If one of the hoses is hot and the other is still cool, it indicates that the thermostat is stuck closed. To get you out of trouble, the easiest fix is to simply remove the thermostat altogether. In fact, in most cases, the engine will run cooler than it ever has – too cool to be a permanent modification.


blocked radiator
A tell-tale sign that a blocked radiator is causing your overheating issues is when your temperature creeps up while you’re driving at highway speeds (80-110km/h). The airflow at these speeds should generally be enough to keep the coolant cool.

If you’ve been rolling through thick spinifex (especially up north) remember to give the front of the radiator a blast with compressed air when you get back to camp.

Similarly, if you’ve been playing in the mud, give it a thorough clean with fresh water (using high pressure will damage the radiator fins). And if you’re running a large set of spotlights on the bullbar, try removing them as they can block the radiator’s surface area and restrict airflow more than you’d think.


WE all know that appropriate tyre pressures are a big part of four-wheel driving, but did you know that tyre pressure can have an effect on how hot your engine runs? Yep, it’s true – especially when you’re tackling soft sand for a prolonged period of time.

I did a test a little while back where I set my tyre pressures to 19psi and drove on soft sand for 5km. The engine temperature got up to 98°C. I then dropped the tyre pressures down to 14psi and drove the same stretch of sand. The engine temperature sat between 80 and 85°C – that’s a massive difference! That little experiment proved that lowering my tyre pressures by 5psi allowed my engine to run 14°C cooler.

How does it do this? Well, lower pressures create a larger tyre footprint, so tyres float across the top of the sand instead of digging down and making your engine work harder.


anti freeze
It might seem unlikely but it’s actually pretty common to see a punctured and leaking radiator when you’re travelling through sub-zero climates. The reason is simple – if the fluid in your cooling system gets cold enough to freeze, the water will turn to ice and expand, which can rupture the tubes in your radiator. So it’s super-important to run a quality anti-freeze additive to lower the freezing point of the coolant.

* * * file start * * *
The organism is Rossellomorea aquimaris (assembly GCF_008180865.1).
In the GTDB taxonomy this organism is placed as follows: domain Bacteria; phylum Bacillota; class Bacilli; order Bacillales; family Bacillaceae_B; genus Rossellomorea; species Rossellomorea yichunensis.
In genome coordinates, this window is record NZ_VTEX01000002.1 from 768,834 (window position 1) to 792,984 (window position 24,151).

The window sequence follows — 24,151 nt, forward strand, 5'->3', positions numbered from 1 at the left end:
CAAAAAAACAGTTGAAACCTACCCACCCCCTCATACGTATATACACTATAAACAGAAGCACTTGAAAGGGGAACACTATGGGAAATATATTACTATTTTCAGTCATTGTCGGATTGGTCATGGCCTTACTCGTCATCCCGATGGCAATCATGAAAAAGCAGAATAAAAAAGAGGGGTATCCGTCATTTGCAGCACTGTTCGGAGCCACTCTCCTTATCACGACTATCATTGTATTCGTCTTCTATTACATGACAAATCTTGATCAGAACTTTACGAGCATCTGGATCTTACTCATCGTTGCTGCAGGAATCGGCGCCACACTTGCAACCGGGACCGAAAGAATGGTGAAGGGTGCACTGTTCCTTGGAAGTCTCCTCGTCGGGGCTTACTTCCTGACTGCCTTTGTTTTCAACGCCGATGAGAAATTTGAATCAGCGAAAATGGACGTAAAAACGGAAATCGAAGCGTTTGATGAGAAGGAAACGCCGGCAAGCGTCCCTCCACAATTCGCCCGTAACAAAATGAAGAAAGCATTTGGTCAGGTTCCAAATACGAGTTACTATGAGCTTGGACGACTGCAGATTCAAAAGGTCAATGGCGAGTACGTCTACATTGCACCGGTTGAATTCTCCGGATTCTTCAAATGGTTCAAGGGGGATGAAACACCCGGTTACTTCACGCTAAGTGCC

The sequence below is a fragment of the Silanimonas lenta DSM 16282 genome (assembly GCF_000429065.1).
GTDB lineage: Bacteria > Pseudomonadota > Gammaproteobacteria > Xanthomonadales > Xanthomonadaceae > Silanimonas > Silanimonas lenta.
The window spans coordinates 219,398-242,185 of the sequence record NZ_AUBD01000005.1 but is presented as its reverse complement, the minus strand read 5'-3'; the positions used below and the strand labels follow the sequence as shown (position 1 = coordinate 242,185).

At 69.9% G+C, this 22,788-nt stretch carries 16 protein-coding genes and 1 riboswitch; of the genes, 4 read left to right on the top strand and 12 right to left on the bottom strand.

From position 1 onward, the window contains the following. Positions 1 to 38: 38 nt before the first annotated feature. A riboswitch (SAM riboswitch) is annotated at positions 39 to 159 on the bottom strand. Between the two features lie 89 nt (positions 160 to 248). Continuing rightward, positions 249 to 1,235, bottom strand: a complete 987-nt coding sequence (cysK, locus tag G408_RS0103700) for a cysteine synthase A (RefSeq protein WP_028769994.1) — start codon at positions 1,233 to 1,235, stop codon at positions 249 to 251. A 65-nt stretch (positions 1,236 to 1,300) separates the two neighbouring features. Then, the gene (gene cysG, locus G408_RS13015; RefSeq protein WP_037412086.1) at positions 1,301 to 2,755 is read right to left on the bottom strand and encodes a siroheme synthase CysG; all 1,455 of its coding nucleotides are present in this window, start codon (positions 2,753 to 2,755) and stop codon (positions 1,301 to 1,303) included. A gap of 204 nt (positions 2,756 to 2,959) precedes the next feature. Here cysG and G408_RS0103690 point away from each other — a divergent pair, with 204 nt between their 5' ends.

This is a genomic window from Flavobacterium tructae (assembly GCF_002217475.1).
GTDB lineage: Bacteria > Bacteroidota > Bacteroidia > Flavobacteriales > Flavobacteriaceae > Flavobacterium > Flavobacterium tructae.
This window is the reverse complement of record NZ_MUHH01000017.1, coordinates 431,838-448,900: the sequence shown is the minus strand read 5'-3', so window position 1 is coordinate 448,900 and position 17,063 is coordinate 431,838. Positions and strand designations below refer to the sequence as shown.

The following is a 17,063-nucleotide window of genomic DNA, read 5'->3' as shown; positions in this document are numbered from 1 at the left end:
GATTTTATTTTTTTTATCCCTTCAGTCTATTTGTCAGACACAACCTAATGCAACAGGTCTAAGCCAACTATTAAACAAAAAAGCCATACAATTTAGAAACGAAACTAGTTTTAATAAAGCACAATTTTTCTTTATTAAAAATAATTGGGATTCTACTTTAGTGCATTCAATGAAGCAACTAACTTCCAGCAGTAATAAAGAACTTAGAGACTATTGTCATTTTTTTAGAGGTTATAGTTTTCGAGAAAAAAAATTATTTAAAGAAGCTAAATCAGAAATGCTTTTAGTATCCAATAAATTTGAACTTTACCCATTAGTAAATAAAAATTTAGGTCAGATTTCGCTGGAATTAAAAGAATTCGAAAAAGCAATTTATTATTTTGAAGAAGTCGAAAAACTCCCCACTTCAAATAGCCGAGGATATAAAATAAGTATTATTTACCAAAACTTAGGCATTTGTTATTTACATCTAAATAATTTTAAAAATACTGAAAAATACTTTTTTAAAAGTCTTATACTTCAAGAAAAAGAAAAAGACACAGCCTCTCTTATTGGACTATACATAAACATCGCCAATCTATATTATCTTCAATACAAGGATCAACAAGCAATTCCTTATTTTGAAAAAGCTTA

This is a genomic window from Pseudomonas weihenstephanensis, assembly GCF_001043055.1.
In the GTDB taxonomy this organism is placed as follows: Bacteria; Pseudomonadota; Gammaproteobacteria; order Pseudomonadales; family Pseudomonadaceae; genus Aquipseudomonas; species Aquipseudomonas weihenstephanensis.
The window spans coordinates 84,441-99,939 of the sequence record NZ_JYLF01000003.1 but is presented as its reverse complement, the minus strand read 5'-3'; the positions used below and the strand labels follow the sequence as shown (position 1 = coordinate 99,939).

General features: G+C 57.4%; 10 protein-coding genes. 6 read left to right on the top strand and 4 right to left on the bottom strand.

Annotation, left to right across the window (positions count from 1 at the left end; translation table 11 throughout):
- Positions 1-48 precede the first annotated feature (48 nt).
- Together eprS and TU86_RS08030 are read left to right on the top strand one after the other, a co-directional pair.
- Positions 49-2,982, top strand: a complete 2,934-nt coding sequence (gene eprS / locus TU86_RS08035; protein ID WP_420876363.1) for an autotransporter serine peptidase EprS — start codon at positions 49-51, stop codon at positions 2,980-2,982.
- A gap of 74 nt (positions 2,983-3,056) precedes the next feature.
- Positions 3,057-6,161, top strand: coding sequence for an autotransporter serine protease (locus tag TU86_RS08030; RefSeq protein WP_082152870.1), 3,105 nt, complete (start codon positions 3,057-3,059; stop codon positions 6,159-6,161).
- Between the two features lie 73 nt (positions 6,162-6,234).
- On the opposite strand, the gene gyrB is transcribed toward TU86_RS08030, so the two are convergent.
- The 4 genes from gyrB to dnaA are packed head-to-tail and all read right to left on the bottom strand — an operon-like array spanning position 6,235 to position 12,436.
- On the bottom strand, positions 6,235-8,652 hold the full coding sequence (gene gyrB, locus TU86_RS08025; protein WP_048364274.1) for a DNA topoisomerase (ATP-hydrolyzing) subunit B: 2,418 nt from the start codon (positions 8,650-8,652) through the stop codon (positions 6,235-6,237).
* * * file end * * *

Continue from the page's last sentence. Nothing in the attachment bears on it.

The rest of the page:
Turn your heater and fan on full – it sounds crazy but hear me out. The heater basically redirects engine and engine bay heat to the outside of your vehicle. At the same time, turn your air-conditioning off, as that places more load on your engine.

Most 4WDs have belt-driven water pumps that run directly off the engine’s crankshaft, which means the higher the revs, the faster the water pump and fan assembly spin. So if you find yourself stuck in slow-moving traffic, steadily increasing your engine’s revs to around 2000rpm will help draw in more air through the radiator to cool the engine quicker.

Vehicles with air-conditioning have an extra fan for the condenser. In extreme scenarios, one option is to power up this fan by rigging it up to a separate circuit. Remember to use a 12-volt relay and a cable large enough to handle the fan’s current draw, and check the polarity is correct so the fan spins the right way.

If you end up facing a cooling system problem out in the scrub, you’ll need to assess each situation on its own merits, as every vehicle is different, and every location adds a whole new challenge to overcome. Start with the basics and use a bit of common sense. Work out whether the vehicle is drivable or needs to be towed. If you’re going to risk driving it, lighten the load, hitch the camper on the back of your mate’s 4WD, ensure the coolant level is topped up, remove the spot lights and bug catcher that almost always block the wind from penetrating your radiator, and wait to travel when it cools off in the arvo. With a bit of knowledge and lateral thinking, you can get yourself back on track and back in the game in no time at all.